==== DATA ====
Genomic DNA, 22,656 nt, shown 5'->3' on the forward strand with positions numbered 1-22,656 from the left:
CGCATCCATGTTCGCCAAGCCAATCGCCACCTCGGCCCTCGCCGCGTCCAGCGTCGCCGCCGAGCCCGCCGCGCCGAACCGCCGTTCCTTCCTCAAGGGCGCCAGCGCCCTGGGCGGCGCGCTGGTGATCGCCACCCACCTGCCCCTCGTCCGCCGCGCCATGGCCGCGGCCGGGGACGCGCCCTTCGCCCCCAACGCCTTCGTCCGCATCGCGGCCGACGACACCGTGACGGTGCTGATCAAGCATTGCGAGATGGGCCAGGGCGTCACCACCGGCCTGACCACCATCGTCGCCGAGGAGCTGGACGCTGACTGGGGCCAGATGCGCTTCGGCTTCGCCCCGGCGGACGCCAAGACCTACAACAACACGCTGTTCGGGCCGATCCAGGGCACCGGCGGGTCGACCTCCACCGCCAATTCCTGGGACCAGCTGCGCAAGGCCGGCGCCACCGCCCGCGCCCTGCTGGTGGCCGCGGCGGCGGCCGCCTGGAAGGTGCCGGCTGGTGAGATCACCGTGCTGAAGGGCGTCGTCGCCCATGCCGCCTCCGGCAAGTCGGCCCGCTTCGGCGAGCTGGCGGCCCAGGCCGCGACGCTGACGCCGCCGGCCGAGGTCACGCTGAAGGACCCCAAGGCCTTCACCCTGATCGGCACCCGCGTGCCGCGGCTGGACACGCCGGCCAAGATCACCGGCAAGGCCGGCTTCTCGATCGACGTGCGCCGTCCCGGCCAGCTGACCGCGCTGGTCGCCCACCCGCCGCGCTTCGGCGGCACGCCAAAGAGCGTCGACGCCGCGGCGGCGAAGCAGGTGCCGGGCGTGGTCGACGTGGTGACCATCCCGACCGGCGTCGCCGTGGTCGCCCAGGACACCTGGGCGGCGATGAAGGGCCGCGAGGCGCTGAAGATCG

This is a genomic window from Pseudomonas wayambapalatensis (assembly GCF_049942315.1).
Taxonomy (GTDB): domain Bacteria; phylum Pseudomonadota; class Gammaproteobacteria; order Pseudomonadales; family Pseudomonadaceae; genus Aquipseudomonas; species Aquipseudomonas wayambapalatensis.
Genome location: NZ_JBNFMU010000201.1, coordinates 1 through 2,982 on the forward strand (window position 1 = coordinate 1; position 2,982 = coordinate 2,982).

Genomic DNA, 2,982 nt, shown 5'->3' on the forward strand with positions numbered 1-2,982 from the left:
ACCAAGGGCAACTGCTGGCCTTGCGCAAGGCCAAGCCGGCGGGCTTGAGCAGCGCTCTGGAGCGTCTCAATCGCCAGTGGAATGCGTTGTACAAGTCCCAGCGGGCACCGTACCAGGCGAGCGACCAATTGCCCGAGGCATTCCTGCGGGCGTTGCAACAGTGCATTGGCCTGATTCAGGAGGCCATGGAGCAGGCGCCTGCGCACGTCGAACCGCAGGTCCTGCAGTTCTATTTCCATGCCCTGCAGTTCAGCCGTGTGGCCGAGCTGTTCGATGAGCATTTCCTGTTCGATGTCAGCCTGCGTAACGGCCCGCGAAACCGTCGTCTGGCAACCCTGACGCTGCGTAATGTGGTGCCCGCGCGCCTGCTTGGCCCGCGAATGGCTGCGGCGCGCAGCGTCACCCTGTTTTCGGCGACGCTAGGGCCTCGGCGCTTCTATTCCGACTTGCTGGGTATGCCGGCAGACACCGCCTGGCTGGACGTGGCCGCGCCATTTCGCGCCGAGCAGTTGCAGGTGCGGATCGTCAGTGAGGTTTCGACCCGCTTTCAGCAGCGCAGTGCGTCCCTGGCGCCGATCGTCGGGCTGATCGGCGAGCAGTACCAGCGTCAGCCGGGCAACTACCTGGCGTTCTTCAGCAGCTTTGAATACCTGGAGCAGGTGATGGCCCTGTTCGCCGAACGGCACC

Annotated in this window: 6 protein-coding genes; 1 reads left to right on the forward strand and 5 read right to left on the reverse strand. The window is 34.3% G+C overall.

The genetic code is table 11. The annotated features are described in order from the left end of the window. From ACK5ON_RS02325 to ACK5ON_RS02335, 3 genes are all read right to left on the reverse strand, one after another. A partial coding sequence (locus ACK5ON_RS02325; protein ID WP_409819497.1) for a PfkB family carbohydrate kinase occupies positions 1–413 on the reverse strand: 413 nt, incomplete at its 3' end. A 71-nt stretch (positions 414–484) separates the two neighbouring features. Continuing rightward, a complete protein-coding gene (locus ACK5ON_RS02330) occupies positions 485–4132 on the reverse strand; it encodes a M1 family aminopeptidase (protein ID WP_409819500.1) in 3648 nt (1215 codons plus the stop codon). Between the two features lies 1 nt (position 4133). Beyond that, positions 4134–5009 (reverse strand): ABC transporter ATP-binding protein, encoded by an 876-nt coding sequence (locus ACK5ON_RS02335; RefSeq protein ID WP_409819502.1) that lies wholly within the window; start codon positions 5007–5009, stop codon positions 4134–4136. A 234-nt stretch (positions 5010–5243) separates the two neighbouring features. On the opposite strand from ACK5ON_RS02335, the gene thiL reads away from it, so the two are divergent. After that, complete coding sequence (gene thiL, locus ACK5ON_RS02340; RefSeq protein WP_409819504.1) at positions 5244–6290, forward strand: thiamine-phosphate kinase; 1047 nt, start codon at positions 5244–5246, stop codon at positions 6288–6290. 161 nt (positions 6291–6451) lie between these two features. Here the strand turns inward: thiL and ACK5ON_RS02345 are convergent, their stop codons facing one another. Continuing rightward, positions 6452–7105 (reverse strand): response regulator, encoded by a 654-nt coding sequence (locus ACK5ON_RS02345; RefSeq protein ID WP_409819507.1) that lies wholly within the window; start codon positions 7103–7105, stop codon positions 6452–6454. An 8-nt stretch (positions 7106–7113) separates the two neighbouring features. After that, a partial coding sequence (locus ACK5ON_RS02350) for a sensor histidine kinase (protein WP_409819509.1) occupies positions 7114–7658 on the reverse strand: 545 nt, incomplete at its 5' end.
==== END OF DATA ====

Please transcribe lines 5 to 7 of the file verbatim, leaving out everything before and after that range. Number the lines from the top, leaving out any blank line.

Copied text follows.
Genome location: NZ_JBNFMU010000201.1, coordinates 1 through 2,982 on the forward strand (window position 1 = coordinate 1; position 2,982 = coordinate 2,982).

Genomic DNA, 2,982 nt, shown 5'->3' on the forward strand with positions numbered 1-2,982 from the left:
ACCAAGGGCAACTGCTGGCCTTGCGCAAGGCCAAGCCGGCGGGCTTGAGCAGCGCTCTGGAGCGTCTCAATCGCCAGTGGAATGCGTTGTACAAGTCCCAGCGGGCACCGTACCAGGCGAGCGACCAATTGCCCGAGGCATTCCTGCGGGCGTTGCAACAGTGCATTGGCCTGATTCAGGAGGCCATGGAGCAGGCGCCTGCGCACGTCGAACCGCAGGTCCTGCAGTTCTATTTCCATGCCCTGCAGTTCAGCCGTGTGGCCGAGCTGTTCGATGAGCATTTCCTGTTCGATGTCAGCCTGCGTAACGGCCCGCGAAACCGTCGTCTGGCAACCCTGACGCTGCGTAATGTGGTGCCCGCGCGCCTGCTTGGCCCGCGAATGGCTGCGGCGCGCAGCGTCACCCTGTTTTCGGCGACGCTAGGGCCTCGGCGCTTCTATTCCGACTTGCTGGGTATGCCGGCAGACACCGCCTGGCTGGACGTGGCCGCGCCATTTCGCGCCGAGCAGTTGCAGGTGCGGATCGTCAGTGAGGTTTCGACCCGCTTTCAGCAGCGCAGTGCGTCCCTGGCGCCGATCGTCGGGCTGATCGGCGAGCAGTACCAGCGTCAGCCGGGCAACTACCTGGCGTTCTTCAGCAGCTTTGAATACCTGGAGCAGGTGATGGCCCTGTTCGCCGAACGGCACC